> If you look at the graph for df(a,x)/dx for a few values of a, you will
> see that we have:
>
>   lim a->0+ df(a,x)/dx = 0         for x > 0
>   lim a->0+ df(a,x)/dx = -infinity for x = 0
>
> and this despite df(a,x)/dx = ln(a) a^x is a continuous function,
> indefinitely differentiable. The limit of a continuous indefinitely
> differentiable function may be a non continuous function. It is a
> counter-intuitive result, I agree, but thre are many other examples of
> such strange behaviour in mathematics (if I remember well, Fourier
> transforms of step function exhibit the same paroble, backward).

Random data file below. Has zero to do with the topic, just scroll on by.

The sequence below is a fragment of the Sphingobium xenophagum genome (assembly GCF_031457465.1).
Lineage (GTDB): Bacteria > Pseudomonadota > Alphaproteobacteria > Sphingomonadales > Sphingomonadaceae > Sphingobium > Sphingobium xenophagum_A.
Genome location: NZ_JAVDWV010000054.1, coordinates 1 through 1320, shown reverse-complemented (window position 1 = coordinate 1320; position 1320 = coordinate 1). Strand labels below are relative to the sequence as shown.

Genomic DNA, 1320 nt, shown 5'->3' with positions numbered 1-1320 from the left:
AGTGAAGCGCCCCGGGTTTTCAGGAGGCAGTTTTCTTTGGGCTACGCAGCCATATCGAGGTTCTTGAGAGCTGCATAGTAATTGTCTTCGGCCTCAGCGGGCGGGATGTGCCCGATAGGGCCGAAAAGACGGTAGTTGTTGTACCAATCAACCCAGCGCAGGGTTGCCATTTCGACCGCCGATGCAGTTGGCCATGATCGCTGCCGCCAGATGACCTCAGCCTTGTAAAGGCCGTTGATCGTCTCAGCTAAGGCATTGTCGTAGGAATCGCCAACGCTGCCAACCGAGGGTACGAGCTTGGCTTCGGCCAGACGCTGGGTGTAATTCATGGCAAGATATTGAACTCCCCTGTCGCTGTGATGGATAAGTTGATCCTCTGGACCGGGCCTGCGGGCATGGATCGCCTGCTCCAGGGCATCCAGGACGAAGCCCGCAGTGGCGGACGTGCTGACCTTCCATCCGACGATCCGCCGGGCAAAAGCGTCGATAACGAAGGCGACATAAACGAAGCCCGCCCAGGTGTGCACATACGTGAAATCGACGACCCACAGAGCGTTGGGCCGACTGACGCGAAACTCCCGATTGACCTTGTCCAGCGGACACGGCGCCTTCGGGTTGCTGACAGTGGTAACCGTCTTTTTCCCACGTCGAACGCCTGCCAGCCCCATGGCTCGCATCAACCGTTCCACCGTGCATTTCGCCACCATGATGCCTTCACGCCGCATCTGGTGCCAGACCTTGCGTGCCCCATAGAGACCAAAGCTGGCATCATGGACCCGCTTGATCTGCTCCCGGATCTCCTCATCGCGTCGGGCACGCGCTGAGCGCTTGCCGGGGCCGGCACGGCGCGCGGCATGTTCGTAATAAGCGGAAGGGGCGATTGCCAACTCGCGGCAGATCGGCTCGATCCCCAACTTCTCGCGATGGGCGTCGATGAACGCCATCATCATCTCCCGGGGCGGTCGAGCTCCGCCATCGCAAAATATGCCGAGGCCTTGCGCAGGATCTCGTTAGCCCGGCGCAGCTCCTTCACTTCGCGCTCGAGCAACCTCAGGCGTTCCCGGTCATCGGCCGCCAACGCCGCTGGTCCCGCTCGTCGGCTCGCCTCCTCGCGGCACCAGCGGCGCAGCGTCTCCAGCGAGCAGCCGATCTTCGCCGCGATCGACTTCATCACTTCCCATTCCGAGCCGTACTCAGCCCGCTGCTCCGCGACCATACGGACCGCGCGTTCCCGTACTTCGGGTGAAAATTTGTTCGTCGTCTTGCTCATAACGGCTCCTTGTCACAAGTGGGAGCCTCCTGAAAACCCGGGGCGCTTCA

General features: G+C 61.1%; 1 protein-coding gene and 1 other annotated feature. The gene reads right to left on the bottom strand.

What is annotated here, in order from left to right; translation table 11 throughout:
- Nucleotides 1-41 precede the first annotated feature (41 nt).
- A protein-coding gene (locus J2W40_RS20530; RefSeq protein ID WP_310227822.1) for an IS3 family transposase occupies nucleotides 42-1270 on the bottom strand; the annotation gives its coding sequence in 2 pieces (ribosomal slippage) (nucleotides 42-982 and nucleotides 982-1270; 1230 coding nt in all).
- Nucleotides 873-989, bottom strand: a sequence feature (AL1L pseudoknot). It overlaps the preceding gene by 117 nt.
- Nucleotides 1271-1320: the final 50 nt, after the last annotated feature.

>
> If you have x>0, you are already on the safe side of the singularity, so
> this is were I lose your tracks and don't understand how the singular
> point x=0 bothers you.
>
> best regards,
> Luc
>
> >
> > Cheers,
> > Ajo.
> >
> >
> >
> > On Tue, Aug 27, 2013 at 1:49 PM, Luc Maisonobe <Luc.Maisonobe@free.fr
> >wrote:
> >
> >> Hi Ajo,
> >>
> >> Le 27/08/2013 16:44, Ajo Fod a écrit :
> >>> Thanks for the constant structure.
> >>>
> >>> No. The limit value when x->0+ is 1, not O.
> >>>
> >>> I agree with this. I was just going for the derivatives = 0.
> >>>
> >>>
> >>>> The nth derivative of a^x can be computed analytically as ln(a)^n a^x,
> >>>> so the initial slope at x=0 is simply ln(a), positive for a > 1,
zero
> >>>> for a = 1, negative for 0 < a < 1 with a limit at -inifnity when
a ->
> >> 0+.
> >>>>
> >>>
> >>> Lets think about this for a sec:
> >>> Derivative of |a|^x wrt x at x=2.0 for various values of a